Last weekend was WonderCon.  WonderCon is the smaller sister convention to Comic-Con and is run by the same organization.  At 29,000 attendees, one would hardly call it small.  In fact, it is the second largest comics convention on the West Coast.  But when you compare it to Comic-Con’s 125,000+ attendees, it is dwarfed by comparison. 

By the way, if you are planning on attending Comic-Con this July, you’ll want to hurry and get your tickets.  It’s only March, but can you believe the four-day passes are almost sold out already?

WonderCon was held at Moscone Center South, just south of Market Street, in San Francisco.  If the con ever grows to the size of Comic-Con, there’s plenty of room to expand as Moscone Center North wasn’t even used.  I knew I was getting close to the convention center when I saw a storm trooper standing on a busy street corner…not your everyday sight in San Francisco.  By the way, crowd control into the convention center was done by Darth Vader and some storm troopers.  I found it rather amusing when a storm trooper told us to “move along.”   

WonderCon is only three days long compared to Comic-Con’s four days plus preview night, but it has a lot of what you would find at the bigger convention.  The big panels are there, although not as many.  This year they had panels for Watchmen, Star Trek, Terminator Salvation, Chuck, and Terminator:  The Sarah Connor Chronicles, among others. 

I was there for only one day (Saturday), so I didn’t attend any of the big panels.  I came close to attending the Star Trek panel, but then decided against waiting in the long line and decided to check out the exhibition hall instead.  It’s a big room filled with row after row of exhibitors’ booths, much like Comic-Con.  The biggest difference was the noticable lack of big studio booths.  I think Capcom had the biggest booth and it was pretty tame compared to the ones you find at Comic-Con.

I walked right by a booth where Adam Baldwin was signing autographs, but I didn’t get in line to meet him.  The line to meet Mark Hamill was even longer and there were so many people crowding the booth, I couldn’t even catch a glimpse of him.  However, I did get to chat briefly with Charlott Stewart, who I remember from Little House on the Prairie…a really nice woman.  I, also, could have sworn that I walked right by big-time producer Jeffrey Katzenberg in the crowd.  He was wearing a baseball cap, but it sure looked like him.

I attended a few smaller panels that were more industry oriented.  One was a special effects makeup panel that was pretty cool.  The special effects makeup artist gave some interesting demonstrations using some victims…er, volunteers.  By the time he was done one girl had a bloody hole in her neck with raw flesh hanging down and the rest had a various assortment of smaller scars.  Pretty gross, but fun to watch it being done. 

I also attended a writing workshop by David Gerrold.  He writes primarily science fiction, but, really, his advice could work for most other genres.  One tip he gave that really stuck with me is that if you want to make your characters likeable, make them fun.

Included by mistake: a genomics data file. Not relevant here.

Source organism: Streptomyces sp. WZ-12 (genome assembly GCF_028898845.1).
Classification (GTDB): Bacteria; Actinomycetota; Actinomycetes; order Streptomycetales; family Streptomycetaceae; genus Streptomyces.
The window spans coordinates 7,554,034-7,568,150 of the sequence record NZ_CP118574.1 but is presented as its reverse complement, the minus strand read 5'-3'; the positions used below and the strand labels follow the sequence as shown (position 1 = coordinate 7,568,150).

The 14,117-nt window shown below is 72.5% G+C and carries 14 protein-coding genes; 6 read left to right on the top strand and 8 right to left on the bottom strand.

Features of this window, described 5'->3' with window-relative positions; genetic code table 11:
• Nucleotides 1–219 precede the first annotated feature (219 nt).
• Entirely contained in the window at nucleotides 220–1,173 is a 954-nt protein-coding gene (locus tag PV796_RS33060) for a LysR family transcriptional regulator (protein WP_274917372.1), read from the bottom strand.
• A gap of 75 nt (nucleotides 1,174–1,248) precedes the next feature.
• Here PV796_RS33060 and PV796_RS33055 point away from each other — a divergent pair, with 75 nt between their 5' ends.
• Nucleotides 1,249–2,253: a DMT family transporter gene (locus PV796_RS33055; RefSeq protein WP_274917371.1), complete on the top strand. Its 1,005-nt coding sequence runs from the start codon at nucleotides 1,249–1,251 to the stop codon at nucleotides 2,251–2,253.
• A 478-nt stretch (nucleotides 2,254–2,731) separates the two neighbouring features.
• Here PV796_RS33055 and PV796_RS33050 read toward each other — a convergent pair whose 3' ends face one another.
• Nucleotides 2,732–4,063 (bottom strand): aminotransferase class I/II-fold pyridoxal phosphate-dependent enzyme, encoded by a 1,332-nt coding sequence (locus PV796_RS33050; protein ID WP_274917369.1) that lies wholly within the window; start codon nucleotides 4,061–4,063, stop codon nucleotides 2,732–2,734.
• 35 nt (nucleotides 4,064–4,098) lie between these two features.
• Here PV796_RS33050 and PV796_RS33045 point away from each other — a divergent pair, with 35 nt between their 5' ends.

I ended up walking out of the last panel.  It was supposed to be about how to do full-time creative work on a part-time schedule…something I’m all too familiar with.  I figured I could pick up some tips, but the panel turned out to be more of an advertisement for the company’s website than truly instructional.  It was poorly put together and very unprofessional.  I wasn’t the only one who walked out.  They were starting to have a serious leakage of audience members.

There was one area where WonderCon beat Comic-Con and that was with the food.  It was just as ridiculously overpriced as it was at Comic-Con, but it was much better.  I had the pizza and, wow, what a difference from the cardboard stuff they try to pass off as pizza at Comic-Con.

Now, I’ve attended comics/popular arts conventions as a regular attendee and as an exhibitor, but this was the first time I’ve attended one as a professional.  I was able to get my paperwork together in time to qualify as one.  What’s cool about attending as a professional is that you get in absolutely free.  Can’t beat that price!  Also, there’s no waiting in those long lines that everyone else has to wait in…just had to pick up my badge at the professional registration booth and I was good to go.  For some reason WonderCon publishes a list of attending professionals on its website.  I don’t remember giving permission to have my name published, but somehow I ended up on the list.  Not sure that really means much because, seriously, does anyone know who all those people are? 

I didn’t take pictures because I still have pictures from last year’s visit to Comic-Con in my camera that I need to download.  My bad.  I apologize for not sharing those with you yet.  I’ve really got to try to get those up soon.

Help Mike Find the Right “Path”

Have you ever wanted to have some creative input into a show or movie?  Well, now here’s your chance.  Mike McCafferty has created an interactive Internet series and you get to vote on what happens next! 

So should he go with the girl?  Go with the Friendship League?  Or play X box?

Is the girl an alien?  With the government?  Or is she crazy?

Should the next location be in a space ship?  In a warehouse?  Or in a Ralphs (supermarket)?

You decide what you want to see happen next and then tune in the following week to see the results of the voting.

Now, I wasn’t able to get this blog up in time for you to vote on the second episode last week.  But the second episode is online and you have until Thursday noon to vote for episode three.  Don’t worry about getting caught up—episode one is still available for viewing.

There are two places, that I know of, where you can view and vote on the videos:

Facebook: Invisible Man Fans
(Scroll down to the bottom of the page.)